THE UTILITY OF PERIPHERAL VISION TO MOTOR VEHICLE DRIVERS

The study involved (1) the determination of the frequency of mirror usage by subjects in traffic maneuvers using their own cars and the associated extent of head turn during mirror usage, (2) the measurement of peripheral detection angles (PDA) as a function of target contrast, target speed, foveal attentional load, eye and head position, and subject age in a laboratory simulation, and (3) field validation studies. In Task 1, 45 subjects using their own vehicles yielded 4,400 mirror samples and associated head movements. Highlights include: (1) Greater head movement is associated with the left mirror compared to the inside mirror. The percent head turn (degree head turn/degrees to mirror) was 65% for the outside mirror versus 50% for the inside mirror. (2) Age differences were significant with older subjects exhibiting greater head movement for both mirrors.

  • Corporate Authors:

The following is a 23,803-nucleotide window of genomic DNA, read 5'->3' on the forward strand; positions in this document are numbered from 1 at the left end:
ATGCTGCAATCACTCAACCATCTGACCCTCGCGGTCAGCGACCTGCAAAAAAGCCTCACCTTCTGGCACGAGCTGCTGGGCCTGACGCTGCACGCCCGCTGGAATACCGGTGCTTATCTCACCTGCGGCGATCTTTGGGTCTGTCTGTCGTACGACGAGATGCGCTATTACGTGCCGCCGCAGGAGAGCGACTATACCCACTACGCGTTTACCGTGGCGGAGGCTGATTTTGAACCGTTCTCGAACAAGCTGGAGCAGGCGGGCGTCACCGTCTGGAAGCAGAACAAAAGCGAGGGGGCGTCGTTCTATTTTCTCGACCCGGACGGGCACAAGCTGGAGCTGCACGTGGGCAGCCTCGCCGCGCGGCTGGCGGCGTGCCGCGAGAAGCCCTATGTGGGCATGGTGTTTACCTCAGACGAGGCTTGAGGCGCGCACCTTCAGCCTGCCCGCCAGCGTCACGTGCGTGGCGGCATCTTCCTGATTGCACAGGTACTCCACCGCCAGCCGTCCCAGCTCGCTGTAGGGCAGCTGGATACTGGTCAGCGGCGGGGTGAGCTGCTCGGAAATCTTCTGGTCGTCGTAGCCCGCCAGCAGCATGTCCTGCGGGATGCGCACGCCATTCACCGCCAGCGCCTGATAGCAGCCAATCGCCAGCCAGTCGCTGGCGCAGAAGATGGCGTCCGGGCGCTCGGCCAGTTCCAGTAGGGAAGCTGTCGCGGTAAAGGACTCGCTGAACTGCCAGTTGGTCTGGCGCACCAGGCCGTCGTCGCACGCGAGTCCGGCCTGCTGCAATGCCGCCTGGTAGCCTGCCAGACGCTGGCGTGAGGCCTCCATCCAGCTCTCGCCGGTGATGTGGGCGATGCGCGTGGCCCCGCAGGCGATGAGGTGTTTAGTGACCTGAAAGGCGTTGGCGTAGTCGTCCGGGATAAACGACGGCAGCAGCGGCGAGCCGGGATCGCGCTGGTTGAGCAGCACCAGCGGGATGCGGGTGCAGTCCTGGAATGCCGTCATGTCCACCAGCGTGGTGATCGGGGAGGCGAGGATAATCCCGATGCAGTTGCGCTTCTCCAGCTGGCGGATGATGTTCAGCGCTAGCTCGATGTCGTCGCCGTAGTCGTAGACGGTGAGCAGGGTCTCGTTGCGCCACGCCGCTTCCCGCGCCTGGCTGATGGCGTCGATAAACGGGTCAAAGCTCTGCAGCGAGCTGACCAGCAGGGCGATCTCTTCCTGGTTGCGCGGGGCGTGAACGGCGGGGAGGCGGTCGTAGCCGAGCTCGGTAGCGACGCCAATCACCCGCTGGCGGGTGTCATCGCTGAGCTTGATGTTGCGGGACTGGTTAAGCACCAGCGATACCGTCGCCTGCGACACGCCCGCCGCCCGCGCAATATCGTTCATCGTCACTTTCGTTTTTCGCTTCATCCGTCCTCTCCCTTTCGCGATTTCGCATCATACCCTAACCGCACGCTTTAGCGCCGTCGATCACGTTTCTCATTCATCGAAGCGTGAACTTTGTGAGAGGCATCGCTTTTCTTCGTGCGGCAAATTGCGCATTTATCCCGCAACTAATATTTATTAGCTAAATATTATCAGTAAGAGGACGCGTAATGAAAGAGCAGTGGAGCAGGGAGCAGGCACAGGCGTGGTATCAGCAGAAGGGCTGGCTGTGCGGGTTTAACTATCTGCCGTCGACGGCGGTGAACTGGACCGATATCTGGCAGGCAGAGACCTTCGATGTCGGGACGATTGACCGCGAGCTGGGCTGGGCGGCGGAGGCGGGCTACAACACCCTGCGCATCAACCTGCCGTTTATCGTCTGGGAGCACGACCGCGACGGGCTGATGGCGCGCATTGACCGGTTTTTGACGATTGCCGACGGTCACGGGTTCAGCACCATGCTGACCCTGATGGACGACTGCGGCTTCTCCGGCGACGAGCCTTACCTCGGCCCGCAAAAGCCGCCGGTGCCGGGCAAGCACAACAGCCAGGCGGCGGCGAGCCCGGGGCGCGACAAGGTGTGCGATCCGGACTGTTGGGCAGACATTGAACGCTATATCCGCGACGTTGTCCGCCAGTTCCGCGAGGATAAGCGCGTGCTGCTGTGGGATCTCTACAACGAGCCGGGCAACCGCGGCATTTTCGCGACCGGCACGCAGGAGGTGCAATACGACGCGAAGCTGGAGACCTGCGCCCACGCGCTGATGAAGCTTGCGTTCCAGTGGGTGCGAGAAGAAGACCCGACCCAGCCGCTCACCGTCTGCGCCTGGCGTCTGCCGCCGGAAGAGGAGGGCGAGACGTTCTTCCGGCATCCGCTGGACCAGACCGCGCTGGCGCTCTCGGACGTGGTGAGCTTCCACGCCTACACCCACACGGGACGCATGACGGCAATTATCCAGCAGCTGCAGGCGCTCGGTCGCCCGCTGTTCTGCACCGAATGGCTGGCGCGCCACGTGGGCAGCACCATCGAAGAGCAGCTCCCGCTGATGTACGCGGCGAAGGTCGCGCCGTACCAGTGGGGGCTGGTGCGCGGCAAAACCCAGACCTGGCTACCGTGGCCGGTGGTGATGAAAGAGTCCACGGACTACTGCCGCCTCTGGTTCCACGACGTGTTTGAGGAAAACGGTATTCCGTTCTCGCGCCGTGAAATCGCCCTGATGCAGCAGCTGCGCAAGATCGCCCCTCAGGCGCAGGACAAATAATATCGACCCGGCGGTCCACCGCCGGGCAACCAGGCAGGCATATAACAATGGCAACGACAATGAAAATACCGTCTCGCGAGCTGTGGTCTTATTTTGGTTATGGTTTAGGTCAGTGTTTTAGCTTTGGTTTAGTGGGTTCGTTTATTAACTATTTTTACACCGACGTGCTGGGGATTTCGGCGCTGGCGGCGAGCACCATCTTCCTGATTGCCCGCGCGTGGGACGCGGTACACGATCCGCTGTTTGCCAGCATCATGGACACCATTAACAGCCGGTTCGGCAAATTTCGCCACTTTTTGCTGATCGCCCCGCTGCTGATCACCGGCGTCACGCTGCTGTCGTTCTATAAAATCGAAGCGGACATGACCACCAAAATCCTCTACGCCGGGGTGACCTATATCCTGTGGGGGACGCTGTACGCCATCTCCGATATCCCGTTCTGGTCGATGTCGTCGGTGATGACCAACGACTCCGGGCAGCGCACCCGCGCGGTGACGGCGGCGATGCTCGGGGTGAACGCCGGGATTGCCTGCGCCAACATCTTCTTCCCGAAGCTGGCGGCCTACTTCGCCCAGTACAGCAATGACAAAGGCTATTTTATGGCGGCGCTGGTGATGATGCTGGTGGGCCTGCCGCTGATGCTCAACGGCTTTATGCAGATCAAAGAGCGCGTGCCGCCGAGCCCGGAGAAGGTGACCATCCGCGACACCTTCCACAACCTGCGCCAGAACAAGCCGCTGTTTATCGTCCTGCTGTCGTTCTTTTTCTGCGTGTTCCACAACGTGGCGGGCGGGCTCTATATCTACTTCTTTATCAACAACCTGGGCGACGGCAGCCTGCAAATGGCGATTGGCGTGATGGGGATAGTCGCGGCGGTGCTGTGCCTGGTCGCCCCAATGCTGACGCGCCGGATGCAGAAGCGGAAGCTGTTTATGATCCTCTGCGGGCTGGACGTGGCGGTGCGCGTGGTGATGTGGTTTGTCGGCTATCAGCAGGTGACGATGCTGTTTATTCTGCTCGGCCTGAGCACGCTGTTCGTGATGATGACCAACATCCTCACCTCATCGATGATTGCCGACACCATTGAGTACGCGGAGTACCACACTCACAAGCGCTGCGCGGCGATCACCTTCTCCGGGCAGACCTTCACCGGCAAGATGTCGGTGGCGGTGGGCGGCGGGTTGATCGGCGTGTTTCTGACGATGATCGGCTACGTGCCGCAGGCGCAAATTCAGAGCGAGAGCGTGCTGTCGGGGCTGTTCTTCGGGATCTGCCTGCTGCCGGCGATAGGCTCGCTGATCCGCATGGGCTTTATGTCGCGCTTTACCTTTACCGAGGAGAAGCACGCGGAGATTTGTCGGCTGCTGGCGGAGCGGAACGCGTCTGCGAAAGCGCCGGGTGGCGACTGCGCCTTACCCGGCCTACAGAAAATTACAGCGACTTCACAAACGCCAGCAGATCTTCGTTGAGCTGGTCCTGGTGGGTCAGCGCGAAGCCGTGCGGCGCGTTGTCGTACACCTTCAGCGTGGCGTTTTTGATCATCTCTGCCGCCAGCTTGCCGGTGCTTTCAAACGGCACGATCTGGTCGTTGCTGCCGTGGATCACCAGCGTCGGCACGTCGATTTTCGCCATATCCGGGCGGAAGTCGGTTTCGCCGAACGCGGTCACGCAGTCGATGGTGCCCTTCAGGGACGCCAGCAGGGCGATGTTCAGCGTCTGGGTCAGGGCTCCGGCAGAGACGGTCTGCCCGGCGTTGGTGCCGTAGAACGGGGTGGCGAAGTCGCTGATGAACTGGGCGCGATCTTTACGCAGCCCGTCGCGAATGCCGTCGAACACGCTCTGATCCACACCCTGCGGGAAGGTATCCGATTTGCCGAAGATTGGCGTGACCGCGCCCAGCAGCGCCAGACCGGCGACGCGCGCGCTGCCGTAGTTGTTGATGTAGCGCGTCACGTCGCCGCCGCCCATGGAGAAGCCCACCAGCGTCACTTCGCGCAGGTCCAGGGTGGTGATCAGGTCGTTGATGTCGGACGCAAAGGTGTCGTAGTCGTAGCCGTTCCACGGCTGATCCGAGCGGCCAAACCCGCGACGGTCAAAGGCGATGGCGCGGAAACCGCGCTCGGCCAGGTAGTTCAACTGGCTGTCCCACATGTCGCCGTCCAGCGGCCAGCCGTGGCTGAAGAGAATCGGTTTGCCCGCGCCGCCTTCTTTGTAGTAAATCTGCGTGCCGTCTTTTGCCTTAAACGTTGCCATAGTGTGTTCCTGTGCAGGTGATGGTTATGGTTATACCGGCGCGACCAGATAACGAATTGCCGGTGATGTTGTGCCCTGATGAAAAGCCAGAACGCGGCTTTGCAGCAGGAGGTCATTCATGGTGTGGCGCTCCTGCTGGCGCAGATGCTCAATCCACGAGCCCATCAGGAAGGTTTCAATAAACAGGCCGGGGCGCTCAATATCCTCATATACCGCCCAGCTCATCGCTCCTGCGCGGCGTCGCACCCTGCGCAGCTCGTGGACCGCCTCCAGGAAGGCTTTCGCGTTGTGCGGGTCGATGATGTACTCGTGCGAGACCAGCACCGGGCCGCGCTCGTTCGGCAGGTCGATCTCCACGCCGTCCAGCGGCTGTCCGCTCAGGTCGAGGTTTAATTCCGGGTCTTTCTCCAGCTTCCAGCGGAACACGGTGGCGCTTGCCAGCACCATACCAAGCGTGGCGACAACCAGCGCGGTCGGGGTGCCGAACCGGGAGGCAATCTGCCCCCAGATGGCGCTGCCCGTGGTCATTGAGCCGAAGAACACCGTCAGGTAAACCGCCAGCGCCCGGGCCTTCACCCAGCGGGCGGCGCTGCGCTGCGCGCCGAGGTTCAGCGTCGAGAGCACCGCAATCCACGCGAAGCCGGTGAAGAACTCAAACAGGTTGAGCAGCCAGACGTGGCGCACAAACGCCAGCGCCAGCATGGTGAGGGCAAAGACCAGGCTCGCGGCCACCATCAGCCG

Ohio State University, Columbus

    Systems Research Group, 2070 Neil Avenue
    Columbus, OH  USA  43210

    National Highway Traffic Safety Administration

    1200 New Jersey Avenue, SE
    Washington, DC  USA  20590
  • Authors:
    • Rockwell, T H
    • Balasubramanian, K N
    • Kretovics, T
    • Wilfong, E J
  • Publication Date: 1977-8-1

Media Info

  • Pagination: 252 p.

Subject/Index Terms

Filing Info

  • Accession Number: 00175546
  • Record Type: Publication
  • Source Agency: National Technical Information Service
  • Report/Paper Numbers: DOT-HS-803-244 Final Rpt.
  • Contract Numbers: DOT-HS-5-01203
  • Files: TRIS, USDOT
  • Created Date: Jun 14 1978 12:00AM